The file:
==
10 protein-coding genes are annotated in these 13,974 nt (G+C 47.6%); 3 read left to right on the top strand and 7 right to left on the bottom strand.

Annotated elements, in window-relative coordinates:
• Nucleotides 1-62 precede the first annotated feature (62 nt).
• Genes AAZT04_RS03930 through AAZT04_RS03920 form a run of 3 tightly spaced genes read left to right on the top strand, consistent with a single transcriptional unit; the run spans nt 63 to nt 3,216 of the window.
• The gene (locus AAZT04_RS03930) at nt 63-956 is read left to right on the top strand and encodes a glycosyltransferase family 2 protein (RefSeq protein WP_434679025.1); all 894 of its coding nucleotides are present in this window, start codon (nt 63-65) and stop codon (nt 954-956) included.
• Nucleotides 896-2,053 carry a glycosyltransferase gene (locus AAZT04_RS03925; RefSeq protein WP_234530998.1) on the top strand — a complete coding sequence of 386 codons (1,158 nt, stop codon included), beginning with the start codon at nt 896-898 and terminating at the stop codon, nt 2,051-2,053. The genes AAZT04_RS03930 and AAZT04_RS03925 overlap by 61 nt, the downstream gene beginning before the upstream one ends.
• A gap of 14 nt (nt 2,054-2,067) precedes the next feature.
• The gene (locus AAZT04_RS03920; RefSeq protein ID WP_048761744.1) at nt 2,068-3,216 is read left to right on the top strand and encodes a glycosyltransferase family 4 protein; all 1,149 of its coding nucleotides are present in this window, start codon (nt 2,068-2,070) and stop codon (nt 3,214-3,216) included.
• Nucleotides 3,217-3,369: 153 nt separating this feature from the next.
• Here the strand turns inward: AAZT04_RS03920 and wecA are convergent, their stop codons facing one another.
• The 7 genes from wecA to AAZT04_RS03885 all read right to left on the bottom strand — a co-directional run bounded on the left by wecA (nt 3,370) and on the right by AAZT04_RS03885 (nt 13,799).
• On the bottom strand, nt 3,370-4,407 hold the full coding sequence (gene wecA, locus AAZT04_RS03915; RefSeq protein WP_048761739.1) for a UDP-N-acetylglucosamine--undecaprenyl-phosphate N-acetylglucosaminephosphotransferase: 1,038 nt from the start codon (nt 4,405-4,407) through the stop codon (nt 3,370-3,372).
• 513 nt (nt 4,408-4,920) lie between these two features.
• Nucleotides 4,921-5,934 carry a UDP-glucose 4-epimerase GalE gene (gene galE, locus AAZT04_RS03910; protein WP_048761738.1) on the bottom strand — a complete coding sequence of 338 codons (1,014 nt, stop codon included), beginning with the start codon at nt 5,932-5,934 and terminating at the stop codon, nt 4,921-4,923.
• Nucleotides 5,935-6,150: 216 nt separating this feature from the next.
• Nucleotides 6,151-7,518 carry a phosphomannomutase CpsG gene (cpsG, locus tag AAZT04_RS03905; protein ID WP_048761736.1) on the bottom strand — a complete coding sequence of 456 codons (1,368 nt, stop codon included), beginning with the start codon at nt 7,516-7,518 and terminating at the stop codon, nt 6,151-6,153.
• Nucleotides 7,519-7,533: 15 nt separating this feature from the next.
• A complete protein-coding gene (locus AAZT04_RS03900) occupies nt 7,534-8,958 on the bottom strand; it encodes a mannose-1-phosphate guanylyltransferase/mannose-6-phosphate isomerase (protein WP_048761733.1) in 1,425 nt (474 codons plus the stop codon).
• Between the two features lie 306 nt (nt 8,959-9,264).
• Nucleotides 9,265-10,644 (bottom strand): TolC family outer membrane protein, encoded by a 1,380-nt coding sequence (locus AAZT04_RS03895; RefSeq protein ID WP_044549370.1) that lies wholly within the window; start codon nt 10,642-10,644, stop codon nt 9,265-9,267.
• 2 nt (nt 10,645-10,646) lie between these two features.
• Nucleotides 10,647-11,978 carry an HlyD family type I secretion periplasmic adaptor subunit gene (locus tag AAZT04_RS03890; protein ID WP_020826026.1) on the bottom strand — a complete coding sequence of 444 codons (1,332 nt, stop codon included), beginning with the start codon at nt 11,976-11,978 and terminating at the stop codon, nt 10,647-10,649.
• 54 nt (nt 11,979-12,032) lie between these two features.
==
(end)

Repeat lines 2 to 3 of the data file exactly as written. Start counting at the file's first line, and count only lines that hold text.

Annotated elements, in window-relative coordinates:
• Nucleotides 1-62 precede the first annotated feature (62 nt).